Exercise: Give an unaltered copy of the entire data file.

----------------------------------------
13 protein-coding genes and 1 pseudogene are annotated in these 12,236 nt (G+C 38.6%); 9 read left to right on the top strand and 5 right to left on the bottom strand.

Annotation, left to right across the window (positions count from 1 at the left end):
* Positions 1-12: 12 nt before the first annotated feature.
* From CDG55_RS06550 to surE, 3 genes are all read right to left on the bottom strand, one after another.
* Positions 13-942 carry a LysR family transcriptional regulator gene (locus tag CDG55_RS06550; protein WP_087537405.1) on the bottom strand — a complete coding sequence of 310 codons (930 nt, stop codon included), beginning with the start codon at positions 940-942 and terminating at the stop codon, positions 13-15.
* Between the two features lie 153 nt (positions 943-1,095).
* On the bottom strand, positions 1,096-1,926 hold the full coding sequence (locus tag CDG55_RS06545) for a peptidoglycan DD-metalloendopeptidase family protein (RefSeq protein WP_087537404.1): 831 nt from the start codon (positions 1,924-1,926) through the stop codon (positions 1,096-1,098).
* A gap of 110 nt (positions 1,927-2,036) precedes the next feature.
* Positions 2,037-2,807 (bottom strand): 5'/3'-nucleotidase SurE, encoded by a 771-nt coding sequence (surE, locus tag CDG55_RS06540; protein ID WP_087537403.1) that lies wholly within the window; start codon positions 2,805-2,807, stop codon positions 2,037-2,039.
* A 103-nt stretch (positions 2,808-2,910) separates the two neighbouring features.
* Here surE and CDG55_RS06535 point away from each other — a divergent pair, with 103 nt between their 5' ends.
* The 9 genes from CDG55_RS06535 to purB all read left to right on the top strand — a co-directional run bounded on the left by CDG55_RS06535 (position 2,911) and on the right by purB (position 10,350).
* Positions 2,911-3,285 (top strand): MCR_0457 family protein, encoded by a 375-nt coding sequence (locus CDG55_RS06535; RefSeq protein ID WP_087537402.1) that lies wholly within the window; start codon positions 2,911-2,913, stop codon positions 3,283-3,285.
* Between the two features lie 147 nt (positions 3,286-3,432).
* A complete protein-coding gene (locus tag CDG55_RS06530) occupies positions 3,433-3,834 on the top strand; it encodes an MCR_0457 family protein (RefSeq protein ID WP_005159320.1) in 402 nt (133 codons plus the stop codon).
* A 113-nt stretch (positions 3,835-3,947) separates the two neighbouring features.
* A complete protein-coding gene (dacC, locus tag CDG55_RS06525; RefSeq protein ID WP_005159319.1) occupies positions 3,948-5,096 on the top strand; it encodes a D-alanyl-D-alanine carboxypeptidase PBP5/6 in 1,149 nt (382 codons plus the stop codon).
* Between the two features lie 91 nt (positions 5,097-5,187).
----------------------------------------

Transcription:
13 protein-coding genes and 1 pseudogene are annotated in these 12,236 nt (G+C 38.6%); 9 read left to right on the top strand and 5 right to left on the bottom strand.

Annotation, left to right across the window (positions count from 1 at the left end):
* Positions 1-12: 12 nt before the first annotated feature.
* From CDG55_RS06550 to surE, 3 genes are all read right to left on the bottom strand, one after another.
* Positions 13-942 carry a LysR family transcriptional regulator gene (locus tag CDG55_RS06550; protein WP_087537405.1) on the bottom strand — a complete coding sequence of 310 codons (930 nt, stop codon included), beginning with the start codon at positions 940-942 and terminating at the stop codon, positions 13-15.
* Between the two features lie 153 nt (positions 943-1,095).
* On the bottom strand, positions 1,096-1,926 hold the full coding sequence (locus tag CDG55_RS06545) for a peptidoglycan DD-metalloendopeptidase family protein (RefSeq protein WP_087537404.1): 831 nt from the start codon (positions 1,924-1,926) through the stop codon (positions 1,096-1,098).
* A gap of 110 nt (positions 1,927-2,036) precedes the next feature.
* Positions 2,037-2,807 (bottom strand): 5'/3'-nucleotidase SurE, encoded by a 771-nt coding sequence (surE, locus tag CDG55_RS06540; protein ID WP_087537403.1) that lies wholly within the window; start codon positions 2,805-2,807, stop codon positions 2,037-2,039.
* A 103-nt stretch (positions 2,808-2,910) separates the two neighbouring features.
* Here surE and CDG55_RS06535 point away from each other — a divergent pair, with 103 nt between their 5' ends.
* The 9 genes from CDG55_RS06535 to purB all read left to right on the top strand — a co-directional run bounded on the left by CDG55_RS06535 (position 2,911) and on the right by purB (position 10,350).
* Positions 2,911-3,285 (top strand): MCR_0457 family protein, encoded by a 375-nt coding sequence (locus CDG55_RS06535; RefSeq protein ID WP_087537402.1) that lies wholly within the window; start codon positions 2,911-2,913, stop codon positions 3,283-3,285.
* Between the two features lie 147 nt (positions 3,286-3,432).
* A complete protein-coding gene (locus tag CDG55_RS06530) occupies positions 3,433-3,834 on the top strand; it encodes an MCR_0457 family protein (RefSeq protein ID WP_005159320.1) in 402 nt (133 codons plus the stop codon).
* A 113-nt stretch (positions 3,835-3,947) separates the two neighbouring features.
* A complete protein-coding gene (dacC, locus tag CDG55_RS06525; RefSeq protein ID WP_005159319.1) occupies positions 3,948-5,096 on the top strand; it encodes a D-alanyl-D-alanine carboxypeptidase PBP5/6 in 1,149 nt (382 codons plus the stop codon).
* Between the two features lie 91 nt (positions 5,097-5,187).